Sabbatical 2017

Sabbatical 2017
Arc de Triomphe

Friday, January 6, 2017

Canonical Reading Plan for Jan 7, Gen 22-24

Today's readings were Gen 22-24.

Notice a few things as we go through Abraham's story. 

First, for all the false accusations we hear about the God of the Old Testament (OT) being angry and the God of the New Testament being about love, we see incredible grace exhibited by God toward Abraham. God chooses Abraham and makes a covenant with him. Disregarding Abraham's long line of stumbles and failings, God remains true to His word and blesses Abraham, time and time again.

Second, ever since he was chosen, Abraham was the instrument of either God's blessings or His curses. God either blesses those who bless Abraham or curses those who oppose him. God is setting another pattern in place. Those who accept and bless His people will be blessed. Those who oppose and oppress them will fall under judgment.   

In the scenario of sacrificing Isaac in Gen 22:1-14, Abraham finds out his commitment to God must be total and without reservation. God must occupy the highest priority in Abraham's life, even higher than that of the fulfillment of the promise! Abraham must trust God implicitly, even when things don't make sense, even when following His commandments may be extremely difficult. Ultimately, Isaac is spared but only at the last moment. Abraham learns that God does not want his son but his trust. In trusting God completely, Abraham receives God’s fullest blessing.

The sacrifice takes place in the land of Moriah on the “mount of the Lord” (Gen 22:15). This may well be Mount Moriah in Jerusalem, the future site of the temple. The first time we hear about this mountain, it involves a story about a man willing to sacrifice his son, the son of promise.

Sarah dies and Abraham buys burial land in Canaan (Gen 23), insisting on paying the price for it. This has a long-term impact as well. Now Abraham has a valid, documented claim to land in the Promised Land. This gives his descendants a right to be there. God's promise is legally and forensically fulfilled. (Gen 12:7; 13:14-17; 15:18-21). Still, Abraham considers himself a foreigner in a foreign land (Gen 23:4). He realizes he has a claim to the land but he and his people do not yet possess all of it, not to the extent that has been promised.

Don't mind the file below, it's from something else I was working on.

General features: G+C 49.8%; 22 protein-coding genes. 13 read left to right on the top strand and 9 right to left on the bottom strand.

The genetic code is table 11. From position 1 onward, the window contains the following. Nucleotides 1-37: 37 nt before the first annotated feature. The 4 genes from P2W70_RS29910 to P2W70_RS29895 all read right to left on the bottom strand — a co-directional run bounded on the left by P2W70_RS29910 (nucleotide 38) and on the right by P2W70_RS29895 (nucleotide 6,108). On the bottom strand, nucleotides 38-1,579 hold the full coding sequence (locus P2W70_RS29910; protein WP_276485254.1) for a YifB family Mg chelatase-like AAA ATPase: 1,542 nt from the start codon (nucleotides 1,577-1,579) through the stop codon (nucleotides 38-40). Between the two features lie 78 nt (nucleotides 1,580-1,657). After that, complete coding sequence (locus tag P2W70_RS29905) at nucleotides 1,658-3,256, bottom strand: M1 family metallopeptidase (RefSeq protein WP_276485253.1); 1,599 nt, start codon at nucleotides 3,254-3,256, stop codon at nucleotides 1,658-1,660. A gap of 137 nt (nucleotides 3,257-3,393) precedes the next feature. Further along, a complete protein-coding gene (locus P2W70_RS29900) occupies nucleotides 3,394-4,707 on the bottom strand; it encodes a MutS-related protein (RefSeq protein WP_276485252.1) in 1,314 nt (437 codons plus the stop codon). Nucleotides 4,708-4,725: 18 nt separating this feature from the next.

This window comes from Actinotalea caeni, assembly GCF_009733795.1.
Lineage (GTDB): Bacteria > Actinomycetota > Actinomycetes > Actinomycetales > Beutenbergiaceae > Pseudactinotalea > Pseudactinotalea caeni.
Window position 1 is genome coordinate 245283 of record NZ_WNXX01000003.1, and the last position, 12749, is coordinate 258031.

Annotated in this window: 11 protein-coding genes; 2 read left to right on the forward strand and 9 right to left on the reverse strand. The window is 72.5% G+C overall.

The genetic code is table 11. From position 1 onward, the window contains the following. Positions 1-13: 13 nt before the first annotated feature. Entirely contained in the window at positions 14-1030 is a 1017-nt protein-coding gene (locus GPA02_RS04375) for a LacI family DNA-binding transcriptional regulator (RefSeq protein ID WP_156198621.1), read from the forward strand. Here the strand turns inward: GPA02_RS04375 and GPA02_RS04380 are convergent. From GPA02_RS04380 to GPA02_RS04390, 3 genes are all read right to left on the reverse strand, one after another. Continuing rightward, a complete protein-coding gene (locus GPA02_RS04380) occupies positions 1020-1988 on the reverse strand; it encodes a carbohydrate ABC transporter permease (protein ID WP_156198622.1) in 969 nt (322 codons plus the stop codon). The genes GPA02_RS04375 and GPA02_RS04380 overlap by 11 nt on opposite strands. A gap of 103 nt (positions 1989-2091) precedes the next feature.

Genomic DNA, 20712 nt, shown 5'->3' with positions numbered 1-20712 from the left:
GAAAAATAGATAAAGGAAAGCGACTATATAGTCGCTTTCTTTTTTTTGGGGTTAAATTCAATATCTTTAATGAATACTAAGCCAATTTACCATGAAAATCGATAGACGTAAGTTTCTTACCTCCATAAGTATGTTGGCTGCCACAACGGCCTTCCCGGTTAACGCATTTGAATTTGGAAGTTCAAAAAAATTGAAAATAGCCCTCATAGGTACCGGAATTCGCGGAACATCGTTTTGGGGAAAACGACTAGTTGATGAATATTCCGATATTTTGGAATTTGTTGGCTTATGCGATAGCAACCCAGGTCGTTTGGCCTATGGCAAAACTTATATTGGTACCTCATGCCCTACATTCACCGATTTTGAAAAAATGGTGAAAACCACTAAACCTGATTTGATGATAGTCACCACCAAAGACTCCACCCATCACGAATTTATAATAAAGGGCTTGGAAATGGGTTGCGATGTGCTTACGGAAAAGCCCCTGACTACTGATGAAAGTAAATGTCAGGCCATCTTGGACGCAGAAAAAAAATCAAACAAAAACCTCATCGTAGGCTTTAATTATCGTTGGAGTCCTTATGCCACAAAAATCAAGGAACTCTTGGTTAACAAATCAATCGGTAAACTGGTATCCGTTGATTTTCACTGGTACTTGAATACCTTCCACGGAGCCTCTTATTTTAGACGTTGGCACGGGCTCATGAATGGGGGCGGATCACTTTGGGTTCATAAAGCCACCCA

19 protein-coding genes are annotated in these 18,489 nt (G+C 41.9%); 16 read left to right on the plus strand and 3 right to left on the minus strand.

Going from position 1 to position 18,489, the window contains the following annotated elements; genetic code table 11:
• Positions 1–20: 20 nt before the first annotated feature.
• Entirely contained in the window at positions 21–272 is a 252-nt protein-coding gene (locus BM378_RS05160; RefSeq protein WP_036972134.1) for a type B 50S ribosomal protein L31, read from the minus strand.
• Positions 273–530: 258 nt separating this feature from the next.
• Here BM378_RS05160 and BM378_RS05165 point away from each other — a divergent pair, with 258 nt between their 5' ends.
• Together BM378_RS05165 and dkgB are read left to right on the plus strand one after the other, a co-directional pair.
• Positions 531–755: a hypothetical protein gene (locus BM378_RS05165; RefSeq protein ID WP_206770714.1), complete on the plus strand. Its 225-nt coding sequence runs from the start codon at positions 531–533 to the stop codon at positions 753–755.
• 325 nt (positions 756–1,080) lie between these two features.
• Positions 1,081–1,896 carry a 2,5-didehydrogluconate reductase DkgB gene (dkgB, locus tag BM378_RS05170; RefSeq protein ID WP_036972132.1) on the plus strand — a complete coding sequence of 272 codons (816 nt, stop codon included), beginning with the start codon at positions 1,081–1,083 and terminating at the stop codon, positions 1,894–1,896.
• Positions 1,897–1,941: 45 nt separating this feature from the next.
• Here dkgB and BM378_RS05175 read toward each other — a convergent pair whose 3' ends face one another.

In Gen 24, we see a stunning example of God's sovereign influence on human events in the story of how Isaac gets a wife. Abraham's servant is supernaturally guided over 500 miles (about a month's journey) to Rebekah in Nahor, a city in Haran. Note that the servant places his trust in God to show him the right woman for Isaac (Gen 24:13-14). This man is in a strange land among people who do not know him. He must find a bride for a young man who is not with him then take that young woman away to a foreign land. Wisely, he asks God to help him. God leaves no doubt as to the woman He has chosen for Isaac’s bride.

Interestingly, there is not courtship, no dating, no time of seeing if they’re compatible. The relationship between Isaac and Rebekah will be totally based on God having sovereignly placed them together. God gives them the foundation. They work through the joys and trials of building a relationship together.



Isaac's marriage is an important one. He will be responsible for the bloodline of Abraham's descendants. It is crucial that he not marry a Canaanite, a wicked people, who may influence Isaac’s offspring to worship other gods. Rebekah’s people revere God and trust Him (Gen 24:50-51).

As the history of Israel develops, we’ll see that they fall on hard times whenever they yoke themselves to ungodly people. Rather than being a godly influence, in the clear majority of cases, they become the influenced. They are never prohibited from doing business or associating with ungodly people. The caution is always not to be seduced away from God and His ways by their association. God is always the priority. To avoid falling away, they are not to be united to unbelievers, not to be intimately involved. Abraham is aware of the dangers and wants his son to be married to someone who fears God.

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